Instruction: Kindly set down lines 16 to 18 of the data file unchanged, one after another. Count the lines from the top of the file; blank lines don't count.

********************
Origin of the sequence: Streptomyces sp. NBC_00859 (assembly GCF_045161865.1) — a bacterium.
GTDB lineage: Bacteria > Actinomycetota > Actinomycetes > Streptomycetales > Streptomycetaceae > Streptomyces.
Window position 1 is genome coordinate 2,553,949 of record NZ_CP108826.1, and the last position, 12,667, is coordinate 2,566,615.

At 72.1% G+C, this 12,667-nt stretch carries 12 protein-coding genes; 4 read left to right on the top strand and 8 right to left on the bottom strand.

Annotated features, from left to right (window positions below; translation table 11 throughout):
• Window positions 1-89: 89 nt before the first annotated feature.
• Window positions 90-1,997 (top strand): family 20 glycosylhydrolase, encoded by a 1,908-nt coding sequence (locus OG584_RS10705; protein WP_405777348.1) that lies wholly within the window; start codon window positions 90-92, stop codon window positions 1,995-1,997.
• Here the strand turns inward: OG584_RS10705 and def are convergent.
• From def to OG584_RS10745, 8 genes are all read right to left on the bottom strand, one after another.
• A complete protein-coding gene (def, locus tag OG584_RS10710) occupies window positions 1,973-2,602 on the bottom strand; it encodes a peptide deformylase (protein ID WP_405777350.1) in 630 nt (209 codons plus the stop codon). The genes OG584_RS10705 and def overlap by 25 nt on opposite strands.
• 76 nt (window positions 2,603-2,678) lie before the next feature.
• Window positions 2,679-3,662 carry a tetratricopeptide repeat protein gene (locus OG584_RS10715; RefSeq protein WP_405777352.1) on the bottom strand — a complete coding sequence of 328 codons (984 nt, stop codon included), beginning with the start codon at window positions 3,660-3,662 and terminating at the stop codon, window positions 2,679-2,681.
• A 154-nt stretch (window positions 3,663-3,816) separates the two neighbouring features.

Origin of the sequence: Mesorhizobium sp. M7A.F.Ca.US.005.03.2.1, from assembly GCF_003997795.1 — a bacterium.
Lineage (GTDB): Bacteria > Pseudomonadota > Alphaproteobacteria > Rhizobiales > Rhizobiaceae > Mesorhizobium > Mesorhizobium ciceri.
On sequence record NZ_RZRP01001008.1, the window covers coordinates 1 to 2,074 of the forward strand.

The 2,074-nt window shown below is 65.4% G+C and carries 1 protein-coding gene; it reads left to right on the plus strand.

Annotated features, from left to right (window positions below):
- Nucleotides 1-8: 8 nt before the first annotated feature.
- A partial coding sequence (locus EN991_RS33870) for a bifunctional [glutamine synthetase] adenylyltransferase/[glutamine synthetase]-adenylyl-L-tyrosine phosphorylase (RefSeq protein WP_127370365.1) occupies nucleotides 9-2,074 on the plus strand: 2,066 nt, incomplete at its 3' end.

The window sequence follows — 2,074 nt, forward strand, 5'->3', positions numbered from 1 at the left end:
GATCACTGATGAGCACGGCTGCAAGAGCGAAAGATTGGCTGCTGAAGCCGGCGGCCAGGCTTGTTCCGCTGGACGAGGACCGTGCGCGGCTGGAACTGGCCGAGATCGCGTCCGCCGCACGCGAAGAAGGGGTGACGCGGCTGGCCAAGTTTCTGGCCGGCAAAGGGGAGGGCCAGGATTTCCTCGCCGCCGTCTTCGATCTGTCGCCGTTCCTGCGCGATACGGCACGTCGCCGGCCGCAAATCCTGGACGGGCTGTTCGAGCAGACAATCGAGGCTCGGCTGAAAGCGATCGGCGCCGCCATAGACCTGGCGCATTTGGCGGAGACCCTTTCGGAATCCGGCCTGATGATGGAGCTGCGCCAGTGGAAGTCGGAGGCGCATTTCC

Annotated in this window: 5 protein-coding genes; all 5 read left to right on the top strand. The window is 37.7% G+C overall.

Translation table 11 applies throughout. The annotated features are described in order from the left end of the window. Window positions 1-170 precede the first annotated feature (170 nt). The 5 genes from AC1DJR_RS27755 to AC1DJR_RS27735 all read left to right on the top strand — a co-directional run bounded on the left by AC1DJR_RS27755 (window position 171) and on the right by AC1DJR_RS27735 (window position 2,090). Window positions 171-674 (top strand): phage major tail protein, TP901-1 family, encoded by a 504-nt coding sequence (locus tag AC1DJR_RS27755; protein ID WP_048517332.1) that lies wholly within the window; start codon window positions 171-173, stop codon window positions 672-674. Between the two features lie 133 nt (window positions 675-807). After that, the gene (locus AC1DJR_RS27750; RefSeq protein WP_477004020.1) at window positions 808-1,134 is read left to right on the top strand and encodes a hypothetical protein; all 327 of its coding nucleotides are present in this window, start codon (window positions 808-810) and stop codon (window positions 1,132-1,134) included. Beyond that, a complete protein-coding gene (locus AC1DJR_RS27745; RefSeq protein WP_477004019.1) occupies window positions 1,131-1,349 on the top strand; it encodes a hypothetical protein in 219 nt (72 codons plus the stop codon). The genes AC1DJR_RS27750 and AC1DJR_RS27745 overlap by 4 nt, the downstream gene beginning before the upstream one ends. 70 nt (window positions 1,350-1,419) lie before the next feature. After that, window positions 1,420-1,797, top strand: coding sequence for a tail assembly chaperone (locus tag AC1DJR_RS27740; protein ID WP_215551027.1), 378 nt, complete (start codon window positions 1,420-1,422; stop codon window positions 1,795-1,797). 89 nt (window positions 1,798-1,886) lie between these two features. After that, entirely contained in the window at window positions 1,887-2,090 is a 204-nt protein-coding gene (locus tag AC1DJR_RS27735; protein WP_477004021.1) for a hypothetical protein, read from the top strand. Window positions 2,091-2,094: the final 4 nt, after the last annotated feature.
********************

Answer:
On sequence record NZ_RZRP01001008.1, the window covers coordinates 1 to 2,074 of the forward strand.

The 2,074-nt window shown below is 65.4% G+C and carries 1 protein-coding gene; it reads left to right on the plus strand.

Annotated features, from left to right (window positions below):